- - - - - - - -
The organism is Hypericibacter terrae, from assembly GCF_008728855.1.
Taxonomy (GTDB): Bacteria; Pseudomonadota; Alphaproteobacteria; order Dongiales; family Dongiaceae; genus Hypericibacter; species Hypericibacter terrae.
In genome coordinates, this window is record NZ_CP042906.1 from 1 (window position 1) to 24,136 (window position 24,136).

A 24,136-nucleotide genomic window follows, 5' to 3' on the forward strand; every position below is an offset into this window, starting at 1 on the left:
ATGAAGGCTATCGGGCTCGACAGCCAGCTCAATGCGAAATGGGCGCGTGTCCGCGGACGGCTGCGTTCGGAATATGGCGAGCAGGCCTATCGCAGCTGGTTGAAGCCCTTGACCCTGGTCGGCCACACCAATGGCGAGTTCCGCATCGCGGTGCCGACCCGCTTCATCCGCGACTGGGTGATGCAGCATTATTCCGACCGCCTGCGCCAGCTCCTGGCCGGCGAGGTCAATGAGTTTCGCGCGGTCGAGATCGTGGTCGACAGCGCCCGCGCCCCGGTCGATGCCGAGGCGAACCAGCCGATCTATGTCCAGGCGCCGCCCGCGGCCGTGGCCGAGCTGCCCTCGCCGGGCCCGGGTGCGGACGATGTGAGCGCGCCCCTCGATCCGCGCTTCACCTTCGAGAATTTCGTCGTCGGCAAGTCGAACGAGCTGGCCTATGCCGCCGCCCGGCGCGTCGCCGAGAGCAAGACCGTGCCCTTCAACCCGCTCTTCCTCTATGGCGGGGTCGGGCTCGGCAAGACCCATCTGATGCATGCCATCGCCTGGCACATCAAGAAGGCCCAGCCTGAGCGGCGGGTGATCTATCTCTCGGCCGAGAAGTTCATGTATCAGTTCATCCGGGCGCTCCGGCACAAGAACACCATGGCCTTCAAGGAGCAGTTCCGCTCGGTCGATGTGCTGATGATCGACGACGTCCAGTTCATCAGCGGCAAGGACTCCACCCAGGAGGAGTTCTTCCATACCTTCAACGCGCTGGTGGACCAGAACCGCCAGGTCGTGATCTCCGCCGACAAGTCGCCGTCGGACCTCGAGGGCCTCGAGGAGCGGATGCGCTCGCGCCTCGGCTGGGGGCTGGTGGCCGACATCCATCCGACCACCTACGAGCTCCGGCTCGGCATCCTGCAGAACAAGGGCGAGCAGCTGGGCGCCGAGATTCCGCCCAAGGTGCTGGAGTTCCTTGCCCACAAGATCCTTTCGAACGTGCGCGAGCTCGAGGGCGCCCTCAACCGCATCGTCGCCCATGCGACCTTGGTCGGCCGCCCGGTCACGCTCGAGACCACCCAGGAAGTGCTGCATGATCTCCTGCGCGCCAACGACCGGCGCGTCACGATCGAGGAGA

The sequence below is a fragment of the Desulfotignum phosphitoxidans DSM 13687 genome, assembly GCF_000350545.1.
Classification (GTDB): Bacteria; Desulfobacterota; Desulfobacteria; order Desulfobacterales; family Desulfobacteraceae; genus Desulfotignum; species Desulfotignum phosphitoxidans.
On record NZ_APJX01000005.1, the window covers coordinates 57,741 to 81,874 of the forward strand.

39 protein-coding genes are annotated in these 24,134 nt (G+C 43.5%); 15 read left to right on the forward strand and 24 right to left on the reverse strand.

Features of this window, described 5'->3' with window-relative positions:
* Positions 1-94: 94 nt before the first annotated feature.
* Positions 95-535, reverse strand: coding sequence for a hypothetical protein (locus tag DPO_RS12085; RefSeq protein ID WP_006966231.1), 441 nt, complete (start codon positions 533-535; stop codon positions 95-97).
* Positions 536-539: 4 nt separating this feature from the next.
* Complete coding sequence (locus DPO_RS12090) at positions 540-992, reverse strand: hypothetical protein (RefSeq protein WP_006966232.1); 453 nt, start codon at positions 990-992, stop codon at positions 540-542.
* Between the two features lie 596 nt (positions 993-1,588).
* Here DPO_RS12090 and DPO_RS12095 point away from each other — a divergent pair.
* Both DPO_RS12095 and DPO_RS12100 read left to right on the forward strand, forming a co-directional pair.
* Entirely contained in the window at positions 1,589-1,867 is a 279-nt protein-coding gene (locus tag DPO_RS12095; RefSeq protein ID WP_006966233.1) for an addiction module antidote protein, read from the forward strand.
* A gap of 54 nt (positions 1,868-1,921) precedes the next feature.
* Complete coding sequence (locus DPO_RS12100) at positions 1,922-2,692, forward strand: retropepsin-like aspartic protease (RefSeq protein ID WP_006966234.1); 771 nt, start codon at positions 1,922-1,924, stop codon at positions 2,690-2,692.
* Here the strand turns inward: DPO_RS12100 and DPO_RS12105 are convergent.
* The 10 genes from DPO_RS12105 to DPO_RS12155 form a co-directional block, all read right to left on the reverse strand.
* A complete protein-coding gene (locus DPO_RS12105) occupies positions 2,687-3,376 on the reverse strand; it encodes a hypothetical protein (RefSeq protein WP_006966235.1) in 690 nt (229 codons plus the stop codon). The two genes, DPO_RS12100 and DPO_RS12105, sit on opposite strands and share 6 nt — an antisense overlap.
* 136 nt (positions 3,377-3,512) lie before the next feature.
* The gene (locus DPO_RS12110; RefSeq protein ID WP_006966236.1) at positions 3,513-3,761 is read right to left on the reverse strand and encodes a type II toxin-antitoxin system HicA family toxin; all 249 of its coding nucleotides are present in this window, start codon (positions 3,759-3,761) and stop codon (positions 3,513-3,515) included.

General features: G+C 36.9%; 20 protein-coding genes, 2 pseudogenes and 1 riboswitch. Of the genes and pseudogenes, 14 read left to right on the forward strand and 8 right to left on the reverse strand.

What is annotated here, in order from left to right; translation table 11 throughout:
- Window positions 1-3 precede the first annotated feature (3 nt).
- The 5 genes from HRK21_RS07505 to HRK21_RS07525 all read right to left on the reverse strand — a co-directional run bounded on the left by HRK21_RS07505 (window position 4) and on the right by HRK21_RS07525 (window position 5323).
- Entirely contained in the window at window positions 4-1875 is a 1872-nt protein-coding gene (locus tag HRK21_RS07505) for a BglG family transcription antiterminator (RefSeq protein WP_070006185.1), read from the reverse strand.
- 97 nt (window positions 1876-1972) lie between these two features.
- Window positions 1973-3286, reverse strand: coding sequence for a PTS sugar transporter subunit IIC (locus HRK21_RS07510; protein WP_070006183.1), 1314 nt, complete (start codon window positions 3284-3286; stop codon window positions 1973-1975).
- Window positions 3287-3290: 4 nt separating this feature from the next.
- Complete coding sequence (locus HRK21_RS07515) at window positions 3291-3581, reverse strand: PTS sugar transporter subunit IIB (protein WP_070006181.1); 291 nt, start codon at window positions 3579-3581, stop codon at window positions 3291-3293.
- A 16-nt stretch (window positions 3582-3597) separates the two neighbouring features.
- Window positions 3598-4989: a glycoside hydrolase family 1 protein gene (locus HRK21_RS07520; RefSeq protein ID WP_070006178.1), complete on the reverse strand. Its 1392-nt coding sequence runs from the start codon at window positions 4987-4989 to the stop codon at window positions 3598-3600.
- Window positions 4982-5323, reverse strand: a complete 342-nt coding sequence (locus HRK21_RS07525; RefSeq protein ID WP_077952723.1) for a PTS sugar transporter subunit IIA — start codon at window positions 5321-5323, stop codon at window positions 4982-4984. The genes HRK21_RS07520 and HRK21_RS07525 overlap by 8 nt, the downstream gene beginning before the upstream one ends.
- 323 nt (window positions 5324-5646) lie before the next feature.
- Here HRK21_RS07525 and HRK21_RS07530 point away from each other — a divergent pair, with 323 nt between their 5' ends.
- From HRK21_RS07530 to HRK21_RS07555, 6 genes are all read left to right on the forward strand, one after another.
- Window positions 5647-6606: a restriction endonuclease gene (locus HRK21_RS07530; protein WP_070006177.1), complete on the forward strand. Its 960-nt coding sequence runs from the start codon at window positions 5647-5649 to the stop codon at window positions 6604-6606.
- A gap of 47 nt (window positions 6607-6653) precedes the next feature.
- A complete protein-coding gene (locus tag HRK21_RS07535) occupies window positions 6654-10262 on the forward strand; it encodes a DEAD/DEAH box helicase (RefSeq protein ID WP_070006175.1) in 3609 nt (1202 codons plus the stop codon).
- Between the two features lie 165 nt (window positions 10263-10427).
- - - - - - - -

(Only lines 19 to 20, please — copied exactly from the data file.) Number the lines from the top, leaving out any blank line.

* A gap of 54 nt (positions 1,868-1,921) precedes the next feature.
* Complete coding sequence (locus DPO_RS12100) at positions 1,922-2,692, forward strand: retropepsin-like aspartic protease (RefSeq protein ID WP_006966234.1); 771 nt, start codon at positions 1,922-1,924, stop codon at positions 2,690-2,692.